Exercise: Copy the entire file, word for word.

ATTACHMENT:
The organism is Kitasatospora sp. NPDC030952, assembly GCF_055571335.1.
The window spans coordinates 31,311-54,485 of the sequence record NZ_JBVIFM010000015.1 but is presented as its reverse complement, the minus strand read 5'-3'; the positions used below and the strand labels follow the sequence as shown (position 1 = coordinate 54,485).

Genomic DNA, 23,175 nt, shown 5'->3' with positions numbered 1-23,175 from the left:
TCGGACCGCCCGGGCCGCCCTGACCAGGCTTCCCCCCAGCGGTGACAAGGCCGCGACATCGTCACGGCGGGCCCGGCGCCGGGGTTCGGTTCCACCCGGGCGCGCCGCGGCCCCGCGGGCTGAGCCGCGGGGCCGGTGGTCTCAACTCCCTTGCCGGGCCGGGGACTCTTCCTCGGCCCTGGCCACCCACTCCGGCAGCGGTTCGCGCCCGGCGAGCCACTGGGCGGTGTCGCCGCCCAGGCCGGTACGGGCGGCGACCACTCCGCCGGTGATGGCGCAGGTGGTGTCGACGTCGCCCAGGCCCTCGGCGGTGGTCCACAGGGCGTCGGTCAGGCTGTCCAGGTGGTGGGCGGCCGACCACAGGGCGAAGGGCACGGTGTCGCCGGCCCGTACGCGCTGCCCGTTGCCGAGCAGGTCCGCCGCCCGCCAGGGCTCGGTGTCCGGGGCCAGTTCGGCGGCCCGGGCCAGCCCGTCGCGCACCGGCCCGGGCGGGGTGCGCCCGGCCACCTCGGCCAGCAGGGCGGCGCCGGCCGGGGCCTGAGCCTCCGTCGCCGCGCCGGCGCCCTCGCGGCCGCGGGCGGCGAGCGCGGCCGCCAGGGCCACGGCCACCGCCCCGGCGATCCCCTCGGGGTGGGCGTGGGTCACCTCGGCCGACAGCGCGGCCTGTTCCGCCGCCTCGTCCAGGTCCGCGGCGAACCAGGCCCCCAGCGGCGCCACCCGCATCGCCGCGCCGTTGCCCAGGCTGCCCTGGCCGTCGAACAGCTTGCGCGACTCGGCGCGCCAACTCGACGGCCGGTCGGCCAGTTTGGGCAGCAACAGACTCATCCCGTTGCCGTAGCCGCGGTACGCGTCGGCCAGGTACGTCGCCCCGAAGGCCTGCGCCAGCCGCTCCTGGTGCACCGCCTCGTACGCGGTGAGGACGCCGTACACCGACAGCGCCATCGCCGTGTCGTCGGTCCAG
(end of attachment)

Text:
The organism is Kitasatospora sp. NPDC030952, assembly GCF_055571335.1.
The window spans coordinates 31,311-54,485 of the sequence record NZ_JBVIFM010000015.1 but is presented as its reverse complement, the minus strand read 5'-3'; the positions used below and the strand labels follow the sequence as shown (position 1 = coordinate 54,485).

Genomic DNA, 23,175 nt, shown 5'->3' with positions numbered 1-23,175 from the left:
TCGGACCGCCCGGGCCGCCCTGACCAGGCTTCCCCCCAGCGGTGACAAGGCCGCGACATCGTCACGGCGGGCCCGGCGCCGGGGTTCGGTTCCACCCGGGCGCGCCGCGGCCCCGCGGGCTGAGCCGCGGGGCCGGTGGTCTCAACTCCCTTGCCGGGCCGGGGACTCTTCCTCGGCCCTGGCCACCCACTCCGGCAGCGGTTCGCGCCCGGCGAGCCACTGGGCGGTGTCGCCGCCCAGGCCGGTACGGGCGGCGACCACTCCGCCGGTGATGGCGCAGGTGGTGTCGACGTCGCCCAGGCCCTCGGCGGTGGTCCACAGGGCGTCGGTCAGGCTGTCCAGGTGGTGGGCGGCCGACCACAGGGCGAAGGGCACGGTGTCGCCGGCCCGTACGCGCTGCCCGTTGCCGAGCAGGTCCGCCGCCCGCCAGGGCTCGGTGTCCGGGGCCAGTTCGGCGGCCCGGGCCAGCCCGTCGCGCACCGGCCCGGGCGGGGTGCGCCCGGCCACCTCGGCCAGCAGGGCGGCGCCGGCCGGGGCCTGAGCCTCCGTCGCCGCGCCGGCGCCCTCGCGGCCGCGGGCGGCGAGCGCGGCCGCCAGGGCCACGGCCACCGCCCCGGCGATCCCCTCGGGGTGGGCGTGGGTCACCTCGGCCGACAGCGCGGCCTGTTCCGCCGCCTCGTCCAGGTCCGCGGCGAACCAGGCCCCCAGCGGCGCCACCCGCATCGCCGCGCCGTTGCCCAGGCTGCCCTGGCCGTCGAACAGCTTGCGCGACTCGGCGCGCCAACTCGACGGCCGGTCGGCCAGTTTGGGCAGCAACAGACTCATCCCGTTGCCGTAGCCGCGGTACGCGTCGGCCAGGTACGTCGCCCCGAAGGCCTGCGCCAGCCGCTCCTGGTGCACCGCCTCGTACGCGGTGAGGACGCCGTACACCGACAGCGCCATCGCCGTGTCGTCGGTCCAG